Dennison, analyst, enterprise risk management, is part of the company’s COVID-19 working group tasked with ensuring employee health and safety. Coping with the huge responsibility – and meeting virtually every day since March – has brought them closer together.
“We’ve really become quite a family. It shows how resilient we are at BCI,” says Dennison.
“We’ve become closer as we’ve worked hard to ensure we’re in the best place possible, because employee health and safety is the top priority.”
Headquartered in Victoria, BCI ensures the financial security of 630,000 pension plan beneficiaries and 2.5 million workers while handling over $171 billion of managed assets. It’s a leading provider of investment management services for B.C.’s public sector.
When the pandemic hit, BCI shifted employees overnight to working remotely. It provided a stipend to pay for setting up home office spaces and offered home ergonomic assessments. Healthcare support was increased thanks to a virtual healthcare provider.
The BCI COVID-19 working group also developed resources like the managers’ guide to supporting employees during the pandemic and a hybrid teams best practices guide. A constant flow of information with virtual townhalls, a dedicated COVID-19 microsite and regular check-ins keep employees and managers connected.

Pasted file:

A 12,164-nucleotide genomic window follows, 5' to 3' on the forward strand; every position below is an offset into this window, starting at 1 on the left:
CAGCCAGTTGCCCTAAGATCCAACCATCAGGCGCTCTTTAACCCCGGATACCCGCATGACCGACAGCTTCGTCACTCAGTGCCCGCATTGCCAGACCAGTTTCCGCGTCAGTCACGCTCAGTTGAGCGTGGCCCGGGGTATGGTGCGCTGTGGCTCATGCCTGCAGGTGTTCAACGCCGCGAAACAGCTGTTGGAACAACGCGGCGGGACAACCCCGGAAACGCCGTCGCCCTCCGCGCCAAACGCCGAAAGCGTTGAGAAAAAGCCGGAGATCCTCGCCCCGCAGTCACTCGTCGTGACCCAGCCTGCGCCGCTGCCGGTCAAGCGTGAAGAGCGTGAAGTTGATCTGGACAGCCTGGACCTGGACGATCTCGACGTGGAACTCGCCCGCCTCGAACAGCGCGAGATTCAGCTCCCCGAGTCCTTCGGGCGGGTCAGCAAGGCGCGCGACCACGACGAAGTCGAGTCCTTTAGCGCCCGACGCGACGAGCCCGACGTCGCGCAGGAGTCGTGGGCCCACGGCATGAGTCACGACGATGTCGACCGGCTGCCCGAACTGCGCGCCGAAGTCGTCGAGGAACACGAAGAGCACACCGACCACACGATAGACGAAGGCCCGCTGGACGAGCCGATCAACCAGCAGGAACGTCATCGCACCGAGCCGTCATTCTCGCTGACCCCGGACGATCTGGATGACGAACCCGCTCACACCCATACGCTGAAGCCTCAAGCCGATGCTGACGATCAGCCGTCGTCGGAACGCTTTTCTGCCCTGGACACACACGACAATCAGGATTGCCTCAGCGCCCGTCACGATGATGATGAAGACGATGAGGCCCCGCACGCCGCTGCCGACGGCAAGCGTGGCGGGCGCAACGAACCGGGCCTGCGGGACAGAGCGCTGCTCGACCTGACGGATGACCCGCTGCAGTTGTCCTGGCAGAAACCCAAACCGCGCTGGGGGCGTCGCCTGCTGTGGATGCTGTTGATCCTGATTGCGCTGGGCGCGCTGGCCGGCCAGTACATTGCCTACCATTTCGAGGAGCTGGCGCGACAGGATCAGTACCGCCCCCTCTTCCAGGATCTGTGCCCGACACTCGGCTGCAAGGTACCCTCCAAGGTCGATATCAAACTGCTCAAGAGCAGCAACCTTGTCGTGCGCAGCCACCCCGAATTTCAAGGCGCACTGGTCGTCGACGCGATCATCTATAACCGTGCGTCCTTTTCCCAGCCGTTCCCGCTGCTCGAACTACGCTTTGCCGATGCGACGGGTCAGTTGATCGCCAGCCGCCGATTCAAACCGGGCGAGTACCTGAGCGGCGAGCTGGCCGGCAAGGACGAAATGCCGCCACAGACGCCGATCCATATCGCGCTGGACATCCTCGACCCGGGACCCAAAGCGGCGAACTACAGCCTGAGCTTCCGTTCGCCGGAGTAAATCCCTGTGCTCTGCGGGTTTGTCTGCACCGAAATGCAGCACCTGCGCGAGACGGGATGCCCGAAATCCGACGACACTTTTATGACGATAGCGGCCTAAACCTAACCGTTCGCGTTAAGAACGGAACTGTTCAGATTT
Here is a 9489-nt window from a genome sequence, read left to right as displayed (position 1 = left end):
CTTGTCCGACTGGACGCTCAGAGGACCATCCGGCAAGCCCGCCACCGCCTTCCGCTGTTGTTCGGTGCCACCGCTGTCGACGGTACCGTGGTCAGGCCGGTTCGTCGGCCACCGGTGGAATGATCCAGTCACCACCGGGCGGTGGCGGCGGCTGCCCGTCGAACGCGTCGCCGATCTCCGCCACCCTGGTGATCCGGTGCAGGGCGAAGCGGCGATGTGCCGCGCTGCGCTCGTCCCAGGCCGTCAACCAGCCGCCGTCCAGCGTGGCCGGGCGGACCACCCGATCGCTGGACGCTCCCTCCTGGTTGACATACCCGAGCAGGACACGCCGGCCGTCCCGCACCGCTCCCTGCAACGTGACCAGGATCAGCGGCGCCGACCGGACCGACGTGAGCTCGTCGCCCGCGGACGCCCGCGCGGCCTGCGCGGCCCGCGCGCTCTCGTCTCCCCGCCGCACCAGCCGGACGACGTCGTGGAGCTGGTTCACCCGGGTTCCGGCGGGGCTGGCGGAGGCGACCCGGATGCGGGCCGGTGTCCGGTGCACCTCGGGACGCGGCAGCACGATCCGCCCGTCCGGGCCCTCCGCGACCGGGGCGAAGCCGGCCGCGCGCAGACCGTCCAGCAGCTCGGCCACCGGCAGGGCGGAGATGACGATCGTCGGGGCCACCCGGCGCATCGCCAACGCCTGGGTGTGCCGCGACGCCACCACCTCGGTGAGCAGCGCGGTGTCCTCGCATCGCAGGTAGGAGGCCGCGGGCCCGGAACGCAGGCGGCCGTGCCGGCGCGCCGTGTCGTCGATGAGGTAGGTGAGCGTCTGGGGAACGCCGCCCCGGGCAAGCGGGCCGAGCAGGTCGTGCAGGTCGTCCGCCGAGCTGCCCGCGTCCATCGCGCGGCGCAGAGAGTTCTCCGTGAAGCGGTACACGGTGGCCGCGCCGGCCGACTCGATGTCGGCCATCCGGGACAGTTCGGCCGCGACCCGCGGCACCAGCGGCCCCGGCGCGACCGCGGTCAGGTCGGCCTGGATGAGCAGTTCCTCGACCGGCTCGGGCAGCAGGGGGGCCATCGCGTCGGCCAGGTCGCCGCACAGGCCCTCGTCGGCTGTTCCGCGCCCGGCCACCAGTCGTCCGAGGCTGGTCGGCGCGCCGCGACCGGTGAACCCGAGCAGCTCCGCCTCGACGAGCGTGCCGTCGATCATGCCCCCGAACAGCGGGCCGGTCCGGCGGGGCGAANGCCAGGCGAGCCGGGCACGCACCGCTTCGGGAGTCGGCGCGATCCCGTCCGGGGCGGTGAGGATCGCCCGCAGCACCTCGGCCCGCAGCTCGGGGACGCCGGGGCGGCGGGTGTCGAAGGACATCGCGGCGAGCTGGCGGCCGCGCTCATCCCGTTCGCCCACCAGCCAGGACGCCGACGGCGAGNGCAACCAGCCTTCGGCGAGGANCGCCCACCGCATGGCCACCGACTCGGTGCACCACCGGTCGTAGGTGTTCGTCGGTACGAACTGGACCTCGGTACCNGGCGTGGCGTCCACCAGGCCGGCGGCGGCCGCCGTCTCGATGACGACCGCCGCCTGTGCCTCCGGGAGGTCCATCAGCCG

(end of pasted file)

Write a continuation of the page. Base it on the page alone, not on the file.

“We surveyed staff throughout to gauge how well they’re connected and found the pandemic had actually increased the feeling of connection with their team and BCI, which was really surprising given we’re all working from home,” says Dennison.
BCI’s COVID-19 response wasn’t limited to within the corporation. It’s kept in constant contact with its clients and strengthened ties to the community. BCI continues its long-standing relationship with the Greater Victoria United Way, focusing on the most vulnerable groups affected by the pandemic, like isolated seniors, mental health and addictions.
“Since we started participating, we’ve given over a million dollars to the United Way,” says chief operating officer Shauna Lukaitis.“It’s important to us that we help people in the community not just with our time, but with our pocketbooks, because we’re so very fortunate to be able to continue to work.”
A strong foundation of employee empowerment and constant communication has helped BCI not just survive but thrive during the pandemic.
“COVID-19 put our resiliency and ability to respond quickly to the test and the corporation is successfully navigating those challenges,” says Lukaitis.